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I published a brief article last month about a set of test we were doing on a production data warehouse that was performing very poorly. Running the database on a Dell Server with 4 x 73GB SAS drives configured in RAID0 we got a respectable 575 IOs per second (IOPS) on a random write test. Running the same tests and same database with a Fusion-io 160GB ioDrive we got a staggering 22,327 IOPS. This is 38.8 times faster and significantly better than I expected.

Random reads were 21 times faster, sequential writes 25.3 times faster and sequential reads 2.4 times faster.

The full test results are published on my Mac iDrive here. The file is called Test Results 15 Feb 09.
There are a couple of other interesting documents that are worth a read including the McKinsey Data Center strategy document.

There Are 4 Responses So Far. »

  1. I think that the area of i/o performance is becoming a fascinating one with several competing approaches and technological rates of change opening new possibilities and creating new bottlenecks, reducing some costs and increasing others. The key, and it creates a major issue in data centre, is to understand the current and projected business needs so that the performance/cost/flexibility requirements can be tracked from the lob application portfolio down to how this is supported by the assets and operational costs.

    In principle, the best bang for buck for I/O performance comes from reducing the amount of I/O: change the application level software, change the dbms products, change configurations and/or throw in-server RAM at the DBMS cache. Then you can throw SSD at the problem. The counter problems then come from re-use of storage assets and network contention (either in the IP network or the storage network), and the corresponding increases in operational processes/technical skills required.

    At the simplistic economic model of price /GB of various types of storage, SSD's dropping faster than server RAM, and the technology gives you a much higher total capacity, which is crucial if you go beyond the RAM limits of your servers. I didn't get a view of the size of the DW data set, but for standard rdbms, you can get very large storage needs (see tpc.org's tpc H results, where 70-128x query set to total storage ratios are typical in the 3TB dataset datawarehouse range.) That pumps up the bill if you have to make it all SSD. (say, 20usd per GB gives a storage bill of 70x60k=4M2 usd for the storage – comparable to the 5M4 usd 5yr cost of ownership of an IBM solution at this scale.) Using a specialised DW dbms could drop this by an order of magnitude, but that still looks like it would need more work to get the solution into the business case.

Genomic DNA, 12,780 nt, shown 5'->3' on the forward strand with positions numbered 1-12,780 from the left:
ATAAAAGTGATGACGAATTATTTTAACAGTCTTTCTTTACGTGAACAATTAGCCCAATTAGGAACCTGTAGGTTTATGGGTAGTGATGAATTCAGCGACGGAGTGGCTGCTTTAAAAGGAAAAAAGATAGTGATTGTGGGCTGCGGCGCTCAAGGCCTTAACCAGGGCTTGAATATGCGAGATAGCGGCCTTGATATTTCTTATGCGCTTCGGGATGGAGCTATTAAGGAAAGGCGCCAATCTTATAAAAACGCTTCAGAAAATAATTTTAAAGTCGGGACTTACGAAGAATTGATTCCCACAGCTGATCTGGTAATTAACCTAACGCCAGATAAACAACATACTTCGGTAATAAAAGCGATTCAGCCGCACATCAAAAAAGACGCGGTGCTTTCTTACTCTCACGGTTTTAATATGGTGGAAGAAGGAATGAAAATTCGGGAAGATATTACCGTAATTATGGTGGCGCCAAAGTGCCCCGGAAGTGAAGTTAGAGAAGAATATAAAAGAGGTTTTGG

Getting anything like optimal takes a lot of effort to get the business to agree what parameters it's happy to sign up to for all business applications and then to engage the whole IT/IS development and operations groups aligned around these parameters.

  2. Steve
    I like the “Green IT through Discipline” panel set. Have you tried to push the efficiency incentives back up the IT supply chain into application development? As things stand, new software will soak up any capacity that's available, and there's a tendency at each stage of an application's life to over-estimate and provision, with no closed loop process that I've seen to measure actual resource use against business benefit over the lifecycle.
    Tim

  3. I think that the area of i/o performance is becoming a fascinating one with several competing approaches and technological rates of change opening new possibilities and creating new bottlenecks, reducing some costs and increasing others. The key, and it creates a major issue in data centre, is to understand the current and projected business needs so that the performance/cost/flexibility requirements can be tracked from the lob application portfolio down to how this is supported by the assets and operational costs.<br><br>In principle, the best bang for buck for I/O performance comes from reducing the amount of I/O: change the application level software, change the dbms products, change configurations and/or throw in-server RAM at the DBMS cache. Then you can throw SSD at the problem. The counter problems then come from re-use of storage assets and network contention (either in the IP network or the storage network), and the corresponding increases in operational processes/technical skills required.<br><br>At the simplistic economic model of price /GB of various types of storage, SSD’s dropping faster than server RAM, and the technology gives you a much higher total capacity, which is crucial if you go beyond the RAM limits of your servers. I didn’t get a view of the size of the DW data set, but for standard rdbms, you can get very large storage needs (see tpc.org’s tpc H results, where 70-128x query set to total storage ratios are typical in the 3TB dataset datawarehouse range.) That pumps up the bill if you have to make it all SSD. (say, 20usd per GB gives a storage bill of 70x60k=4M2 usd for the storage – comparable to the 5M4 usd 5yr cost of ownership of an IBM solution at this scale.) Using a specialised DW dbms could drop this by an order of magnitude, but that still looks like it would need more work to get the solution into the business case. <br><br>Getting anything like optimal takes a lot of effort to get the business to agree what parameters it’s happy to sign up to for all business applications and then to engage the whole IT/IS development and operations groups aligned around these parameters.

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